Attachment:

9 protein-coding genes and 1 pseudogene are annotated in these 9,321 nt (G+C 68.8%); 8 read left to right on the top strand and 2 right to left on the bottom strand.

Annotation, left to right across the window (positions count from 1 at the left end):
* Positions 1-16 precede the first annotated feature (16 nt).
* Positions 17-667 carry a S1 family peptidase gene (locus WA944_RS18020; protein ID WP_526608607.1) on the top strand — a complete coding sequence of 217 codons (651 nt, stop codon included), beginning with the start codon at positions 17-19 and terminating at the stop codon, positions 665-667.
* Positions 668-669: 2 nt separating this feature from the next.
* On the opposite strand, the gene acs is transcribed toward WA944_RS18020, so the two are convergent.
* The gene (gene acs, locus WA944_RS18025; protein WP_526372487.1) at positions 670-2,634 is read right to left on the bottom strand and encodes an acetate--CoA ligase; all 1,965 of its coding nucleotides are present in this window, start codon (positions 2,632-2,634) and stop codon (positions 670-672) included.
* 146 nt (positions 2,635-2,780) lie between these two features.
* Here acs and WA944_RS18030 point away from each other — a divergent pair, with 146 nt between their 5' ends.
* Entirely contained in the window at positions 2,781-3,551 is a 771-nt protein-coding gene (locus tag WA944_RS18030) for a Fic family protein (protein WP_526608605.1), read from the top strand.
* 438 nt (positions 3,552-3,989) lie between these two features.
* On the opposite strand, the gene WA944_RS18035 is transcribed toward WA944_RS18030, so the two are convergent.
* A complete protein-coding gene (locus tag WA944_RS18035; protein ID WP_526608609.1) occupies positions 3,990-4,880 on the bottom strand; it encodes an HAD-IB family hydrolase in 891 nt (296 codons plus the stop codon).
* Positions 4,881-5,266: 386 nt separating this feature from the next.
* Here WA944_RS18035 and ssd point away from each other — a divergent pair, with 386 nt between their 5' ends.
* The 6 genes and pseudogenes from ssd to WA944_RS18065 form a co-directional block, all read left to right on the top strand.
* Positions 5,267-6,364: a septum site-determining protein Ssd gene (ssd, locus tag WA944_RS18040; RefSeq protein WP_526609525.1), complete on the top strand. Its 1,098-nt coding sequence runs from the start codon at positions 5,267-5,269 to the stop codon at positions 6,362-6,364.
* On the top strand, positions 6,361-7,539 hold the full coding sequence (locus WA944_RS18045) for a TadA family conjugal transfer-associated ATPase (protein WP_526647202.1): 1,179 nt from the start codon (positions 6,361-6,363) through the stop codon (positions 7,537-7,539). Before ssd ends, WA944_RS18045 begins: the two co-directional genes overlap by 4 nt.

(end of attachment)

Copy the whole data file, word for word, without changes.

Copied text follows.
9 protein-coding genes and 1 pseudogene are annotated in these 9,321 nt (G+C 68.8%); 8 read left to right on the top strand and 2 right to left on the bottom strand.

Annotation, left to right across the window (positions count from 1 at the left end):
* Positions 1-16 precede the first annotated feature (16 nt).
* Positions 17-667 carry a S1 family peptidase gene (locus WA944_RS18020; protein ID WP_526608607.1) on the top strand — a complete coding sequence of 217 codons (651 nt, stop codon included), beginning with the start codon at positions 17-19 and terminating at the stop codon, positions 665-667.
* Positions 668-669: 2 nt separating this feature from the next.
* On the opposite strand, the gene acs is transcribed toward WA944_RS18020, so the two are convergent.
* The gene (gene acs, locus WA944_RS18025; protein WP_526372487.1) at positions 670-2,634 is read right to left on the bottom strand and encodes an acetate--CoA ligase; all 1,965 of its coding nucleotides are present in this window, start codon (positions 2,632-2,634) and stop codon (positions 670-672) included.
* 146 nt (positions 2,635-2,780) lie between these two features.
* Here acs and WA944_RS18030 point away from each other — a divergent pair, with 146 nt between their 5' ends.
* Entirely contained in the window at positions 2,781-3,551 is a 771-nt protein-coding gene (locus tag WA944_RS18030) for a Fic family protein (protein WP_526608605.1), read from the top strand.
* 438 nt (positions 3,552-3,989) lie between these two features.
* On the opposite strand, the gene WA944_RS18035 is transcribed toward WA944_RS18030, so the two are convergent.
* A complete protein-coding gene (locus tag WA944_RS18035; protein ID WP_526608609.1) occupies positions 3,990-4,880 on the bottom strand; it encodes an HAD-IB family hydrolase in 891 nt (296 codons plus the stop codon).
* Positions 4,881-5,266: 386 nt separating this feature from the next.
* Here WA944_RS18035 and ssd point away from each other — a divergent pair, with 386 nt between their 5' ends.
* The 6 genes and pseudogenes from ssd to WA944_RS18065 form a co-directional block, all read left to right on the top strand.
* Positions 5,267-6,364: a septum site-determining protein Ssd gene (ssd, locus tag WA944_RS18040; RefSeq protein WP_526609525.1), complete on the top strand. Its 1,098-nt coding sequence runs from the start codon at positions 5,267-5,269 to the stop codon at positions 6,362-6,364.
* On the top strand, positions 6,361-7,539 hold the full coding sequence (locus WA944_RS18045) for a TadA family conjugal transfer-associated ATPase (protein WP_526647202.1): 1,179 nt from the start codon (positions 6,361-6,363) through the stop codon (positions 7,537-7,539). Before ssd ends, WA944_RS18045 begins: the two co-directional genes overlap by 4 nt.